Friday, January 27, 2012

Entry #36 - “Wings of Desire”

Lately, I’ve thought about the ways that desire directs the flight patterns for both fiction and nonfiction for those who read and write. What people want and why they want it drives the writer’s work.

Characters, plots, actions, and events evolve from attempts to satisfy or in some cases, deny desire. This seems to be a basic truth, whether a writer chooses to write a short story, novel, or an essay.

Photo Credit - Jan Bowman - October 2011
If you want to write, it helps to examine what people yearn for and to notice how that longing has the power to alter their fate on the page, just as it does in their real life experience.  Not only does understanding the power of desire help you as a reader to reveal your own truths, but it also helps you as a writer realize the need to provide credible motivation for the characters who live inside your writing.

Whatever someone wants, whether it is a tangible material possession, such as a red motorcycle or a Nobel Prize --- or a non-tangible concept that’s little more than a winged vapor of longing, such as a desire for love and respect, desire is motivation. How humans deal with desire reveals much about a culture and its particular values.  Understanding the role of desire helps the writer define the parameters of time and place. Some yearnings of the human spirit are universal, but other desires are truly of the “particular”.

Readers seek to understand - not only what happens and how it happens, but they also want to discover why it has happened, and examining the why is a complex process. In Janet Burroway’s book, Writing Fiction: A Guide to Narrative Craft, she says... “The human desire to know why is as powerful as the desire to know what happens next, and it is a desire of a higher order. Once we have the facts, we inevitably look for the links between them, and only when we find such links are we satisfied that we understand."  She goes on to say that “random incidents or random character actions neither move us nor illuminate; we want to know why one thing leads to another and to feel the power and inevitability of cause and effect.”  Which is to say, desire drives character,which drives motive, which drives plot  --- and all of this --- taken together --- provides cause and effect that readers understand and that lets them care enough to read more.

Perhaps it’s useful to remember that Kurt Vonnegut said - “When I used to teach creative writing, I would tell students to make their characters want something right away ---even if it’s only a glass of water.  Even characters paralyzed by the meaninglessness of modern life still have to drink water from time to time.”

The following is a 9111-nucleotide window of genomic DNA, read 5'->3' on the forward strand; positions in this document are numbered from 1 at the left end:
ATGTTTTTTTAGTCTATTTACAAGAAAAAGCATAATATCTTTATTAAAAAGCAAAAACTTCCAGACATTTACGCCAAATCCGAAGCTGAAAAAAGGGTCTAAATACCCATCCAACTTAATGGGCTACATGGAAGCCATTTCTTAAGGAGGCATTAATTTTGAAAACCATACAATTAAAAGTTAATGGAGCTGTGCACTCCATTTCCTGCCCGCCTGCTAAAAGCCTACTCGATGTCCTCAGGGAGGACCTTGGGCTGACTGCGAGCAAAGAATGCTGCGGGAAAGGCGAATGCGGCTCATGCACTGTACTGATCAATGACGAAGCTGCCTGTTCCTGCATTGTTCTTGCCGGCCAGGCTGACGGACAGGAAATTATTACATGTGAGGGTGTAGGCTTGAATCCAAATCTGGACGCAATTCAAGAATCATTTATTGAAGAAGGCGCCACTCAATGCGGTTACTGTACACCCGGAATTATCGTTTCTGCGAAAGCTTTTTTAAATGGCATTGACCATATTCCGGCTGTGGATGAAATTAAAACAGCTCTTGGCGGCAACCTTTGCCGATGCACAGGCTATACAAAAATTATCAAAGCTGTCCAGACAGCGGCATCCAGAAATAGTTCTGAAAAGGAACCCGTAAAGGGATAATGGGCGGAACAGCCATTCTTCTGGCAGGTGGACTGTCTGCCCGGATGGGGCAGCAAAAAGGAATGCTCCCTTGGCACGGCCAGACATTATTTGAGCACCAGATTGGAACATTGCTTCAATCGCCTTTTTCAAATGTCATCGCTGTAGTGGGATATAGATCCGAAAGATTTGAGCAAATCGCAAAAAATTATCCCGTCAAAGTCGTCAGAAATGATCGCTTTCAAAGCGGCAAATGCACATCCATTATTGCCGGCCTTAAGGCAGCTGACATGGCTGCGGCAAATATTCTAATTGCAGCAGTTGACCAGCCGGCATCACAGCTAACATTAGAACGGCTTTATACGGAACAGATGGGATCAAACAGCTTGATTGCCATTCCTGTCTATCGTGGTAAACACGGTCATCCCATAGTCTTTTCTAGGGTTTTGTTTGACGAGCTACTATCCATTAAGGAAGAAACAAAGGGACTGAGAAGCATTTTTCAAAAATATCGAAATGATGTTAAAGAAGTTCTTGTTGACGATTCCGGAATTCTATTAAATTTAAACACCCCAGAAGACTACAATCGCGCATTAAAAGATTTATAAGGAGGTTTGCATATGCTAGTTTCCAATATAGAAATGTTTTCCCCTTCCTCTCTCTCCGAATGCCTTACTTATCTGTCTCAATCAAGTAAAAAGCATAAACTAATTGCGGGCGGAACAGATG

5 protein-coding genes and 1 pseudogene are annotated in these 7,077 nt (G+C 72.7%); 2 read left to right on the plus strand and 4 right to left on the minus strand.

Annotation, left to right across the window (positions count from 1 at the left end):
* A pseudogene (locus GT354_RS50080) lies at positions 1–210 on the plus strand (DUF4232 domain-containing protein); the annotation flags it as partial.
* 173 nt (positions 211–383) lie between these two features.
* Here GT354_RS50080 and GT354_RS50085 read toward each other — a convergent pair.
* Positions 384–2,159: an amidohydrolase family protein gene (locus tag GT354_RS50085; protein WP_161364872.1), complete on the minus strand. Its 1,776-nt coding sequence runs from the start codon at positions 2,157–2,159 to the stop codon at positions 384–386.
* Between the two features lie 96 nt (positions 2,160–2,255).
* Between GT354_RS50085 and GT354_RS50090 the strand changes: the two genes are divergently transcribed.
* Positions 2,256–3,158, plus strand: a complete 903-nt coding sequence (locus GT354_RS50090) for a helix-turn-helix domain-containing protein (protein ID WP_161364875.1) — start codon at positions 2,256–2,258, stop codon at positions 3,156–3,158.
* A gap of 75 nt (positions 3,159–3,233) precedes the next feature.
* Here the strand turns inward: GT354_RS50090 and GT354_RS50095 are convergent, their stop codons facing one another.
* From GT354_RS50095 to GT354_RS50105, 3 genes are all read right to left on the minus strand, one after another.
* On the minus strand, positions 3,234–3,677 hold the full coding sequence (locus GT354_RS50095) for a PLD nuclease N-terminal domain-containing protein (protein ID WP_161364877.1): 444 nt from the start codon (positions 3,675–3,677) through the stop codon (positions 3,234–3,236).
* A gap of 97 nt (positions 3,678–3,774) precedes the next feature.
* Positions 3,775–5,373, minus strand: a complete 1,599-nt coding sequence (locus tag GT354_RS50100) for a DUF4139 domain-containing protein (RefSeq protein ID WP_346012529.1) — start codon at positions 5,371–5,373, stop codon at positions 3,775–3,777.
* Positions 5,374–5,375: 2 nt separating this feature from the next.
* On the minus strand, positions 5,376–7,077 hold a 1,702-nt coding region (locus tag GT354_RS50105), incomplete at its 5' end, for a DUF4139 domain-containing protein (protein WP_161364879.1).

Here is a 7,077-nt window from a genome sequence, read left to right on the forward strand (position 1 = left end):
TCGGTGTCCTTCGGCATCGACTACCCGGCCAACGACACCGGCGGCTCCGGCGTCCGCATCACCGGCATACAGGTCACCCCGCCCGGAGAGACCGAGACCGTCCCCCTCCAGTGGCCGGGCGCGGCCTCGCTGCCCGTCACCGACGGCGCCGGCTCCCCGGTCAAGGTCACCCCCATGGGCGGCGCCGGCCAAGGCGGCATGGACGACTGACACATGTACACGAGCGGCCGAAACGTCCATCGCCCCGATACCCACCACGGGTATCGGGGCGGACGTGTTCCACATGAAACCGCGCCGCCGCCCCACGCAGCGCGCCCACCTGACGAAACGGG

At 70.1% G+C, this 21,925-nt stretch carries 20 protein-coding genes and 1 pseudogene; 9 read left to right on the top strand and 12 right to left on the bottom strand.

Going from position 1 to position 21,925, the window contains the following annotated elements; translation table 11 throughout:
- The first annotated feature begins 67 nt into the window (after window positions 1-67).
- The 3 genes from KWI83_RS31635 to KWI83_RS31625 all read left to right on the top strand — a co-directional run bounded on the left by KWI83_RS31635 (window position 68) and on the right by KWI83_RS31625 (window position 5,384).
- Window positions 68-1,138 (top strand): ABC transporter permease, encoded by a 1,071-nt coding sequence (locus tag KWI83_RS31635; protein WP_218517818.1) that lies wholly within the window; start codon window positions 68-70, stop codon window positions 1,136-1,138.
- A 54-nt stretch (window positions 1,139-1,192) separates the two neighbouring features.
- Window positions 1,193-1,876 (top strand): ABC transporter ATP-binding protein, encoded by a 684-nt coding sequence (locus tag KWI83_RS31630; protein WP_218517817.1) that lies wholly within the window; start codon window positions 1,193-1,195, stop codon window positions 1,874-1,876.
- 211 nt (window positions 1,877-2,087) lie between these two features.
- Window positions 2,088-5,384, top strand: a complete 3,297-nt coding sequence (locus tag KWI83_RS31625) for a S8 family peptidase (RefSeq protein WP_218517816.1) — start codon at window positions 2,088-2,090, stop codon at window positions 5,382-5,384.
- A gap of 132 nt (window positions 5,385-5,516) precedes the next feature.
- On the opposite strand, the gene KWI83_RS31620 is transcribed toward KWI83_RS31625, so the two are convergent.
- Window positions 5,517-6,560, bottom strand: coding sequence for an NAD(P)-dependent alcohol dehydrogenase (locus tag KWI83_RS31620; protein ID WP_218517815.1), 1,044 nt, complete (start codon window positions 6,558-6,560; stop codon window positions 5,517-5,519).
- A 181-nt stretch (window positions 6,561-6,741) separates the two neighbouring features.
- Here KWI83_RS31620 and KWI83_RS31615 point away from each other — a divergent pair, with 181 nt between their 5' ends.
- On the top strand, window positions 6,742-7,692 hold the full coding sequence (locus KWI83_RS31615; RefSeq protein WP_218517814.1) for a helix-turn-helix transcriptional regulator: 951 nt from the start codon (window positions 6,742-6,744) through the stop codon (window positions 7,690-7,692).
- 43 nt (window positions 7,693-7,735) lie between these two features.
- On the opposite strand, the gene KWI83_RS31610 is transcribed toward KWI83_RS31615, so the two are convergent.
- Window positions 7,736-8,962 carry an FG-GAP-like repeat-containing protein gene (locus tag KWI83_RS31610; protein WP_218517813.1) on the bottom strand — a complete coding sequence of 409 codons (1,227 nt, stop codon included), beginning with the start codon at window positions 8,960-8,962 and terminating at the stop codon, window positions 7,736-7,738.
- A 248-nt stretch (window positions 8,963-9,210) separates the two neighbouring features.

“Creativity is a continual surprise.”  --- Ray Bradbury

Friday, January 20, 2012

Entry #35 - “Accepting the Mind’s Potential”

Photo Credit - Jan Bowman - October 2011
This week I’ve thought about the way the writing process teaches us about self acceptance and the amazing potential of the mind. Writers must learn to accept themselves in order to write the truest things they know about living.  But often writers, or those who long to write, struggle with how to begin. So - start with a journal - one that is not forgiving if you tear out pages.

Keeping your beginning writing efforts in a journal, rather than on separate sheets of paper, is an important part of the process because you’re less likely to tear up your work and toss it out. In rereading your notebook entries over time, you have an opportunity to see the movement of your writer’s mind as you examine a range of topics or emotions. There is something about seeing your mind’s movement over the pages that helps to clarify the inherent form or structure that works best for a particular piece of writing. That coherence becomes most apparent as words collect on the pages of your journal.

Those early journal writings are the beginning of your writing process.  If you squelch those early starts with heavy-handed judgements the best of what might have been is unlikely to thrive and grown.

Beware the hypercritical editor who lives in your mind and who whispers negative thoughts in your ear and who says things like: “You are a bad writer.” Or “No one will want to read this stuff.” “That’s an awkward sentence.” Perhaps we’re conditioned to think that negative criticism has more validity than positive feedback. But you don’t benefit from giving the “inner critic” and/or “inner editor” so much power over your work in the beginning of your writing efforts.  You will need the editor and critic’s voice later - much later - in the writing process.  Sometimes people want to read those first journal entries aloud or to others, but I believe that writers who do this lose the rich possibility that comes from a careful gestation. Perhaps this premature urge comes out of a deep need for affirmation, and while it might seem to validate a writer, often it actually prevents the work from achieving its full potential.